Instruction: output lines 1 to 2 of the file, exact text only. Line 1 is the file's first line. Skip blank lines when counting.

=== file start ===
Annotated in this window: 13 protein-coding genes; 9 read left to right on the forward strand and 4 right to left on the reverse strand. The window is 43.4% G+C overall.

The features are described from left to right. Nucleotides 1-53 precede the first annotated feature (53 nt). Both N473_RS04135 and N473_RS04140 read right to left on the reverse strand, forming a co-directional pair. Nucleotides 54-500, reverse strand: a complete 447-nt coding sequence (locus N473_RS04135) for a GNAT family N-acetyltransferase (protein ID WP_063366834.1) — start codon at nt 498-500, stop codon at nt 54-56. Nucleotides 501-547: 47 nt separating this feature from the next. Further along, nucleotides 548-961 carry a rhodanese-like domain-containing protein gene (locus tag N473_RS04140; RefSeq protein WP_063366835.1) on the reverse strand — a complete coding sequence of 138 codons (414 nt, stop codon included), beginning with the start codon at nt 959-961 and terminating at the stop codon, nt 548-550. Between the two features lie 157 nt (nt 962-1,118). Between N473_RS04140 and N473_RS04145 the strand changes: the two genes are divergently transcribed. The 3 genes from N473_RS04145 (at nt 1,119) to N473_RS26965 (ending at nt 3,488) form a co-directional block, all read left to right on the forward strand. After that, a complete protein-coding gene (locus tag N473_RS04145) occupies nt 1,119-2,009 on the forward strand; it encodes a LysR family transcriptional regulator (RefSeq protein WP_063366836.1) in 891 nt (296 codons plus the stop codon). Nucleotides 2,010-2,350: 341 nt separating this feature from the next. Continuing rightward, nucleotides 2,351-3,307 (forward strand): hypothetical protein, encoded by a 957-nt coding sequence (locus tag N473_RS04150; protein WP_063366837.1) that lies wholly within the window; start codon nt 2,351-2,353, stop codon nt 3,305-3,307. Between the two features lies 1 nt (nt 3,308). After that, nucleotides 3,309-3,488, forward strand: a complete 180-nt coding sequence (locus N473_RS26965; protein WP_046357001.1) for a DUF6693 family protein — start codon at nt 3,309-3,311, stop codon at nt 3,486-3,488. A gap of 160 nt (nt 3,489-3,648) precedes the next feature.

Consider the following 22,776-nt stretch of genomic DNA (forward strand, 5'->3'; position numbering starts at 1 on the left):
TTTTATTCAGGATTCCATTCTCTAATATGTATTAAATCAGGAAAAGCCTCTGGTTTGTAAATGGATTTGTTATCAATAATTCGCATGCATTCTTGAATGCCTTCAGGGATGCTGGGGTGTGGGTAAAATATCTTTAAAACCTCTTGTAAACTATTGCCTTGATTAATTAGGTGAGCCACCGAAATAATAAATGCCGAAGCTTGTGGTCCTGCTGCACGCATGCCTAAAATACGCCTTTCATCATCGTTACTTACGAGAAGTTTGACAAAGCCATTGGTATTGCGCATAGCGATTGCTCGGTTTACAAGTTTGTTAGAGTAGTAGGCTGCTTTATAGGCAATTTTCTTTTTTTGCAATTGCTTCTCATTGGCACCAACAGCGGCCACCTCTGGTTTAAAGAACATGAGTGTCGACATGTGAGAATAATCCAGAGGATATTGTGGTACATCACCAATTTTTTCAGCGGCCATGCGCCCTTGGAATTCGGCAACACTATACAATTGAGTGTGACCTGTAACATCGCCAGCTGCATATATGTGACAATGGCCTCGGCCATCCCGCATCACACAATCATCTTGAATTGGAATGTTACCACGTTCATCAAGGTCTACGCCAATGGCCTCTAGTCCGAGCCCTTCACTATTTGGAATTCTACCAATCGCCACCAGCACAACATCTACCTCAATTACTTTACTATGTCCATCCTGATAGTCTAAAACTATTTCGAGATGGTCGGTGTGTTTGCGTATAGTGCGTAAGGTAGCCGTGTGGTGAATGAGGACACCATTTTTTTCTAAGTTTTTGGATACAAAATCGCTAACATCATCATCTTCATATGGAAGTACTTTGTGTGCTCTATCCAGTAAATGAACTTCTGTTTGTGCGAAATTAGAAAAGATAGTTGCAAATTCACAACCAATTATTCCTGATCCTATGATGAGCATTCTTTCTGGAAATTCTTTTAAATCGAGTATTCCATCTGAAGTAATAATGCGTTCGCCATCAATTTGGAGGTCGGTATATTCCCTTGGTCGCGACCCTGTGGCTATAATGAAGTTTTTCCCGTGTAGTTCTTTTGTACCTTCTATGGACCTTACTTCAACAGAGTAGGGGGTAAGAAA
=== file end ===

Annotated in this window: 13 protein-coding genes; 9 read left to right on the forward strand and 4 right to left on the reverse strand. The window is 43.4% G+C overall.

The features are described from left to right. Nucleotides 1-53 precede the first annotated feature (53 nt). Both N473_RS04135 and N473_RS04140 read right to left on the reverse strand, forming a co-directional pair. Nucleotides 54-500, reverse strand: a complete 447-nt coding sequence (locus N473_RS04135) for a GNAT family N-acetyltransferase (protein ID WP_063366834.1) — start codon at nt 498-500, stop codon at nt 54-56. Nucleotides 501-547: 47 nt separating this feature from the next. Further along, nucleotides 548-961 carry a rhodanese-like domain-containing protein gene (locus tag N473_RS04140; RefSeq protein WP_063366835.1) on the reverse strand — a complete coding sequence of 138 codons (414 nt, stop codon included), beginning with the start codon at nt 959-961 and terminating at the stop codon, nt 548-550. Between the two features lie 157 nt (nt 962-1,118). Between N473_RS04140 and N473_RS04145 the strand changes: the two genes are divergently transcribed. The 3 genes from N473_RS04145 (at nt 1,119) to N473_RS26965 (ending at nt 3,488) form a co-directional block, all read left to right on the forward strand. After that, a complete protein-coding gene (locus tag N473_RS04145) occupies nt 1,119-2,009 on the forward strand; it encodes a LysR family transcriptional regulator (RefSeq protein WP_063366836.1) in 891 nt (296 codons plus the stop codon). Nucleotides 2,010-2,350: 341 nt separating this feature from the next. Continuing rightward, nucleotides 2,351-3,307 (forward strand): hypothetical protein, encoded by a 957-nt coding sequence (locus tag N473_RS04150; protein WP_063366837.1) that lies wholly within the window; start codon nt 2,351-2,353, stop codon nt 3,305-3,307. Between the two features lies 1 nt (nt 3,308). After that, nucleotides 3,309-3,488, forward strand: a complete 180-nt coding sequence (locus N473_RS26965; protein WP_046357001.1) for a DUF6693 family protein — start codon at nt 3,309-3,311, stop codon at nt 3,486-3,488. A gap of 160 nt (nt 3,489-3,648) precedes the next feature.